- Israel poised for a $173M boost from the U.S. for missile defense
- Leon Panetta named as source of ‘Zero Dark Thirty’ scriptwriter’s information
- Mandela service sign language interpreter: ‘He made up his own signs’
- Pope Francis named Time’s ‘Person of the Year’
- Ben Affleck: Fundraising for Democrats started to ‘feel gross’
- Vladimir Putin orders military to boost presence in Arctic
- Brooklyn, N.Y.: ‘Lesbian capital’ of the Northeast
- Elian Gonzalez: It’s America’s fault that my mother died
- India top court rules homosexuality is illegal
- Aaron Hernandez, ex-Patriot, on prison life: ‘I’m way less stressed in jail’
Alex Ovechkin prepared to go to Russia if there’s an NHL lockout
Caps star says the players won’t give up
“Of course I think about it because my hometown have teams and my Russian Federation have a league. Of course I’m probably going to be there. But I don’t want to be there; I want to be here,” Ovechkin said in a conversation with beat reporters Tuesday. “But, again, my contract is here and I hope the NHL and NHLPA are going to sign a deal before the 15th.”
The NHL’s current collective bargaining agreement expires at 11:59 p.m. on Sept. 15, and a lockout is looming unless owners and the Players' Association can get a deal done. With no talks planned for this week, a work stoppage is looking increasingly likely.
And while some have shrugged off what a lockout could mean, focusing energy on hockey and getting ready, Ovechkin is involved and has strong opinions on the issues.
“If it’s going to be lockout, there’s going be lockout. We’re ready for that,” Ovechkin said. “If [we were] not ready we’d probably sign that kind of paper [offer] what they give us. But we’re ready and we’re not going to give up.”
One of the concerns from former players like Caps associate goaltending coach Olie Kolzig about the 2004-05 lockout was that the NHLPA didn’t have a Plan B when owners didn’t budge on demands.
Ovechkin, Backstrom (and last week ex-Caps now New York Rangers forward Jeff Halpern) expressed confidence in NHLPA executive director Donald Fehr and a steadfast belief that players want what’s good for hockey.
The owners’ first offer reportedly included cutting the players’ share of hockey-related revenue from 57 percent to 43-46 percent, depending on the definition of that money. In essence, it could mean players league-wide taking a significant cut in salaries.
“I think it’s not fair for us. They still make money, they still sell tickets and they have money,” Ovechkin said. “Why [do] they sign us long-term deals and that kind of money to after that when the CBA’s going to be done, they want to cut our salary? Why they want to cut it to 24? Why don’t they want to cut a hundred percent of salary?”
Obviously, because the players are the product and the NHL cannot survive without them.
“If they need us, how I say, if they’re going to cut percentage of the contract and years, I don’t think lots of guys who signed American deals are going to come back and play here,” Ovechkin said. “It’s not reasonable to be here. You have to think of the future, you have to think of your family.”
Ovechkin, who like Pittsburgh Penguins star Evgeni Malkin, could potentially get a deal in Russia’s Kontinental Hockey League. Asked if guys would consider playing in another league if NHL owners cut players’ salaries by 15 or 20 percent, Ovechkin said, “Yeah, why not.” But would he?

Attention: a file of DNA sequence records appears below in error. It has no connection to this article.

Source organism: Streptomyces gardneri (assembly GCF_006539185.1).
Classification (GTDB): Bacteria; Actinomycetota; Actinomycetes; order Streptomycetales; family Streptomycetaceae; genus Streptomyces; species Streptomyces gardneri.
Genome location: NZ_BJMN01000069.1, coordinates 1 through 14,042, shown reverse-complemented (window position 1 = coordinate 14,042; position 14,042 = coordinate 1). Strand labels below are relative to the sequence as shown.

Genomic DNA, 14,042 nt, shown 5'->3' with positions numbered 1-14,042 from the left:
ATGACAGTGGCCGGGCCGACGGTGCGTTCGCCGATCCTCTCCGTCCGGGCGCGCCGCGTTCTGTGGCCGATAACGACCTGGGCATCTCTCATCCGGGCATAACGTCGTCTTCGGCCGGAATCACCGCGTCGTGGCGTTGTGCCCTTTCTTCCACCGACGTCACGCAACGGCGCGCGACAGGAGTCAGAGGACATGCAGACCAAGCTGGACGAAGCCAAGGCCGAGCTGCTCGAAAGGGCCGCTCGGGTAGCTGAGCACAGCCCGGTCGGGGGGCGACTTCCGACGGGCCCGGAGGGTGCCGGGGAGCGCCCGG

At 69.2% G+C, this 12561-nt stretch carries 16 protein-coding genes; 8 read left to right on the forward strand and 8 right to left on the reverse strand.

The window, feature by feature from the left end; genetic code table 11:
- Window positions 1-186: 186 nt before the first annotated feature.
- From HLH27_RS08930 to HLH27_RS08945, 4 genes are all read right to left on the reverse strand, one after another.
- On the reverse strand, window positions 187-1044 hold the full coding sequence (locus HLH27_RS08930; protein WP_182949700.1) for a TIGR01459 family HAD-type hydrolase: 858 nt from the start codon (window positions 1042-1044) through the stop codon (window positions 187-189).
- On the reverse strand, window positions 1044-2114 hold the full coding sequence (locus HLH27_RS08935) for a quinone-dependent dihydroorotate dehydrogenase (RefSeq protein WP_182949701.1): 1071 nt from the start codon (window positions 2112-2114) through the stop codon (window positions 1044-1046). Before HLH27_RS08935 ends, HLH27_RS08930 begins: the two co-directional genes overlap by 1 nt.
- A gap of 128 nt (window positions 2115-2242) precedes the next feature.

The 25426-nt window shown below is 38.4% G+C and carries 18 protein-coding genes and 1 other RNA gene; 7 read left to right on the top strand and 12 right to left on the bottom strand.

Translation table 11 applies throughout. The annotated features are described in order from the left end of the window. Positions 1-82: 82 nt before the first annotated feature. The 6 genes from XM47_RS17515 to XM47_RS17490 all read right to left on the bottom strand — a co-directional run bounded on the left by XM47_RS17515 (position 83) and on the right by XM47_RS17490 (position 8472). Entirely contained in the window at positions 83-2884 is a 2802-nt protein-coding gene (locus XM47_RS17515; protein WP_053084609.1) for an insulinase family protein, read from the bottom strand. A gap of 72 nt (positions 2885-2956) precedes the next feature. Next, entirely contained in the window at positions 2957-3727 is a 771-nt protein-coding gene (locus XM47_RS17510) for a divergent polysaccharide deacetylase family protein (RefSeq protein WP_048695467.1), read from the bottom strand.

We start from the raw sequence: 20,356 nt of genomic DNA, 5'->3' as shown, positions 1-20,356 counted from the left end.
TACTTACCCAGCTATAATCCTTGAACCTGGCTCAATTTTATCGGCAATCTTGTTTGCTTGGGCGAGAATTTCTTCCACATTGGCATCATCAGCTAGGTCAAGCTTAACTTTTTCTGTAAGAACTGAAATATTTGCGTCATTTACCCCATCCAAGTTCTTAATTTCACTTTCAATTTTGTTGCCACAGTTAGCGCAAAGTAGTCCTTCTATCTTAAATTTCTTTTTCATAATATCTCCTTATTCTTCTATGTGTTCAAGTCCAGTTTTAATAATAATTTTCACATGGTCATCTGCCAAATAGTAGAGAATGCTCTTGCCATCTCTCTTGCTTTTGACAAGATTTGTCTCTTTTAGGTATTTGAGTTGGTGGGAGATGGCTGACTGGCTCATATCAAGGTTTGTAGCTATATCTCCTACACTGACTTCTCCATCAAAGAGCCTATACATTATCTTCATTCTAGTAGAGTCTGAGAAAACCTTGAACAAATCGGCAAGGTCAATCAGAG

“Well, I’m going to think about it, but I hope not. It’s something the league wants to do it for all the players,” he said. “[Sidney] Crosby just signed, Suter, Weber just signed huge deals and they want to cut 24 percent for nothing? I don’t think it’s fair enough.”
Beyond players, any lockout would have an impact on team employees, arena staffers and, obviously, ticket-buying fans. Players largely understand it’s about more than just them.
© Copyright 2013 The Washington Times, LLC. Click here for reprint permission.
About the Author
- WHYNO: Tomas Vokoun gets unexpected Stanley Cup shot with Penguins
- Brandon Meriweather, Redskins' secondary ready for bounceback year
- Kirk Cousins embraces role as Redskins' offseason starter as RG3 rehabs from injury
- Capitals notes: Realignment won't prompt roster remake
- Despite Caps' first-round playoff exit, Adam Oates' first season as coach left a positive taste
Latest Blog Entries
- Redskins injury updates (5/23): WR Pierre Garcon, CB Josh Wilson each had labrum surgery
- Capitals 'love' Matt Hendricks, but how much?
- Wojtek Wolski signs in Russia's Kontinental Hockey League
- Tom Poti won't return to Capitals, plans to continue his NHL career
- Is Tom Wilson ready to be a regular for Capitals?
By Donald Lambro
Growth spikes are little more than trend-free anomalies
- Teen thugs in DC run wild -- even while wearing GPS ankle bracelets
- New budget accord saves $23 billion -- after $65 billion spending spree
- More than a quarter million sign up for Obamacare in November
- VEGAS RULES: Harry Reid pushed feds to change ruling for casino's big-money foreigners
- Obama takes 'selfie' at Mandela's funeral service
- CARSON: Why did the founders give us the Second Amendment?
- FITTON: A closer look at the Benghazi lie
- Obama's antics at Nelson Mandela tribute: Jovial conversation, handshake with Raul Castro
- Gov't Motors: Obama fudges math on auto bailout, $10.5 billion loss for taxpayers
- Somber duty: U.S. presidents in hot demand at Mandela's memorial
Independent voices from the The Washington Times Communities
Television commentary, reviews, news and nonstop DVR catch-up by Lisa King Dolloff and friends.
Helping the YOUniverse conspire on your behalf.
A column dedicated to discussing politics, national security, civil liberties, and education.
Criticism may not be agreeable, but it is necessary. It fulfills the same function as pain in the human body. It calls attention to an unhealthy state of things.
White House pets gone wild!
Let it snow